5 Reasons For a Security Risk Assessment

Risk Assessment
John Mess - Sr Security Advisor, NCI

No business, regardless of size, is immune to cyberthreats. The need to be proactive in protecting your business and its sensitive data has never been greater, and that’s essentially what a Security Risk Assessment enables you to do.   

A Risk Assessment is the process of identifying, estimating, and prioritizing information security risks. The careful analysis of threat and vulnerability information allows businesses to determine the extent to which information breaches could negatively affect the organization as well as the likelihood that such events will occur.  

The purpose of a Security Risk Assessment is to gain insight into:  

  • Threats to your organization's operations, assets, and individuals  
  • Identify internal and external vulnerabilities 
  • The harm that may occur 
  • The likelihood that harm will occur 
  • Determination of risk 

Now that we have a clear understanding of what a Risk Assessment is, now let’s discuss the top reasons why a business should prioritize them. 

5 Reasons to Conduct a Security Risk Assessment


1. Understanding Your overall Baseline Security Posture

Security posture is your organization's overall cybersecurity strength and how well it can predict, prevent and respond to ever-changing cyberthreats.  You can’t fix what you haven’t assessed! Many organizations understand that they need to do something in the realm of Information Security/Cybersecurity. What comes first? What comes next? How do you know if you are implementing the correct controls in the correct order? Getting a Cybersecurity Risk Assessment gives you a baseline, identify top vulnerabilities, and point you in the right path for success.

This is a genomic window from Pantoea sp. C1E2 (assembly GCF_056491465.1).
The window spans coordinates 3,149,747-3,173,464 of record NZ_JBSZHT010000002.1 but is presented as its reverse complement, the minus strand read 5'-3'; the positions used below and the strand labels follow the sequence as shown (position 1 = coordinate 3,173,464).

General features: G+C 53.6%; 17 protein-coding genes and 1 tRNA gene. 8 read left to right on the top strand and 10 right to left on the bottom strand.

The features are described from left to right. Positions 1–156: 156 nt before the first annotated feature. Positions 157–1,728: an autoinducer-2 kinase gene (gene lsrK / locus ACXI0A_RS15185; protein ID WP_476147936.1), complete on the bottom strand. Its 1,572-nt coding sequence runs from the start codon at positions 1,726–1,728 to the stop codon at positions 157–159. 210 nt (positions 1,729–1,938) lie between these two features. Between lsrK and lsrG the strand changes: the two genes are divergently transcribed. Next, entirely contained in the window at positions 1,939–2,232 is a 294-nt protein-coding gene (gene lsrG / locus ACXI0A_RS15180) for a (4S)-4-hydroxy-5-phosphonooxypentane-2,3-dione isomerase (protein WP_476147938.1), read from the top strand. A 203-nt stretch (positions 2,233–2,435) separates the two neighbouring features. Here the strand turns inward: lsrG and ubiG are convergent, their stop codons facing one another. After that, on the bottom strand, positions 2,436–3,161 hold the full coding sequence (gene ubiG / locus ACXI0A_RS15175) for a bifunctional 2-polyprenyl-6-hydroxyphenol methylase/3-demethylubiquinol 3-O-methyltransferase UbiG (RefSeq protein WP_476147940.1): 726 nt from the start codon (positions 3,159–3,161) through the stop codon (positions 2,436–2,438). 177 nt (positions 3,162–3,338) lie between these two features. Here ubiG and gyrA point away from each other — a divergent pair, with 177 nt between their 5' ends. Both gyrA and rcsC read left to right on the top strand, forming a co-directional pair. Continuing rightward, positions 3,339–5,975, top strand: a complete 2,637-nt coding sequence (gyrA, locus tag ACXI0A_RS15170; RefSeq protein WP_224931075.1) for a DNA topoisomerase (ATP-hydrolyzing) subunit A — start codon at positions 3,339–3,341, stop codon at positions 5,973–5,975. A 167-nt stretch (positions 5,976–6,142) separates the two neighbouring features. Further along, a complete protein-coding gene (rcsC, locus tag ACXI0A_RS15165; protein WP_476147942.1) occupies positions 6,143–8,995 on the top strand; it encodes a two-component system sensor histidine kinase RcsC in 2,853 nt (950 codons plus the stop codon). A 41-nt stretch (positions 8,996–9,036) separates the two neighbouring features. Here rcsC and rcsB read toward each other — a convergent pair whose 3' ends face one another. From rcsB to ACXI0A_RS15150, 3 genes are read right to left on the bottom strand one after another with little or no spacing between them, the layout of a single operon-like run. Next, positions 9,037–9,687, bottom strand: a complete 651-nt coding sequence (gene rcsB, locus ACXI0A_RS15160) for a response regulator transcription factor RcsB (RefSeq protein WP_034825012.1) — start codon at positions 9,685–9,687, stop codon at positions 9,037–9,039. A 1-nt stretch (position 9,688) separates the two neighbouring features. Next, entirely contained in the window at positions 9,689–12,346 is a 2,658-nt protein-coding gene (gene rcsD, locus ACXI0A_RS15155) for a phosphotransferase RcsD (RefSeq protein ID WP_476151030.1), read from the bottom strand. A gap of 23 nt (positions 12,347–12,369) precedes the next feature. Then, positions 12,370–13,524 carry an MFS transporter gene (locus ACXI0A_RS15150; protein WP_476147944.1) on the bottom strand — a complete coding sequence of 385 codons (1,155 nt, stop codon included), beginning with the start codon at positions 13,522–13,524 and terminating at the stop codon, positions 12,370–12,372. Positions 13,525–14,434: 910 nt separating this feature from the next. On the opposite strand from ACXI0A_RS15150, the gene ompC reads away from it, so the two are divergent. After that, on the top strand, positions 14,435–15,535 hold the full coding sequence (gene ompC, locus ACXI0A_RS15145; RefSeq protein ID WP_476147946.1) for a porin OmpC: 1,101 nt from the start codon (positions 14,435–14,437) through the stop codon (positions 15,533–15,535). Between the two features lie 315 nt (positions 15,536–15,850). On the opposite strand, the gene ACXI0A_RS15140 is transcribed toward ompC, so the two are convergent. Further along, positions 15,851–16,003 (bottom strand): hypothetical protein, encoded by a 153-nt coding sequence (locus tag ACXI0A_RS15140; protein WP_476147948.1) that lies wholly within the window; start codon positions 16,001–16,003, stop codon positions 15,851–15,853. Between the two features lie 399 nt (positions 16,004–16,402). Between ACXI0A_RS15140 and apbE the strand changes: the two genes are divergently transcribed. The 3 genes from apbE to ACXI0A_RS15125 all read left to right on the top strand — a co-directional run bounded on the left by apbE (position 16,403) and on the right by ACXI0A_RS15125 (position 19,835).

2. Identifying Your Top Vulnerabilities 

Pretty straight forward...  a Risk Assessment helps determine existing security flaws and overall risk levels.  Not only that, but you’ll gain a better understanding of your assets and reduce the likelihood of being breached. Critical, High, Medium, and Low are terms you should be familiar with when talking about identifying your vulnerable areas of your organization, both technical and non-technical (policy and procedure).   Tools such as Nessus and Qualys can automatically scan your network and determine where your gaps are, as well as provide a path to fix and patch. 

3. Keep Up with Compliance 

HIPAA, FFIEC, CMMC… just to name a few. Whatever industry you are in, you may have to abide by a particular acronym of regulation. Healthcare, Banking, Manufacturing, Government all have specific controls you must map to in order to remain compliant. Risk assessment platforms have mapping tools to provide guidance on how to shrink that gap between current and future state as you progress toward compliance. 

4. Roadmap for Remediation 

What to fix first? Logical order of events…. How will this improve my security posture in a timely manner? If you were to look at all controls that needed to be fixed, where would you start? The roadmap will put these in a logical order based on how critical they are for your organization. It will allow you to see which areas need more work, and where to spend your time and money.  

5. Security First Culture 

Train, Train, and Train… Making sure every person at your organization is aware of cyber risk is a must. Make sure they aren’t afraid to speak up if they accidentally click on a malicious link. It is better to bring it forward then to let it fester and gain a foothold on your network. Malware and Ransomware is making it tough for companies to sleep at night. There are solutions that can help with 24/7 monitoring, but the fastest and most cost-effective way to protect your organization is having a culture of security first individuals. 

 

More Information Security Resources: 

5 Ways to Protect Against Cybercrime 

Remote Working: Why Multi-Factor Authentication is Crucial for Security

NCI Security Services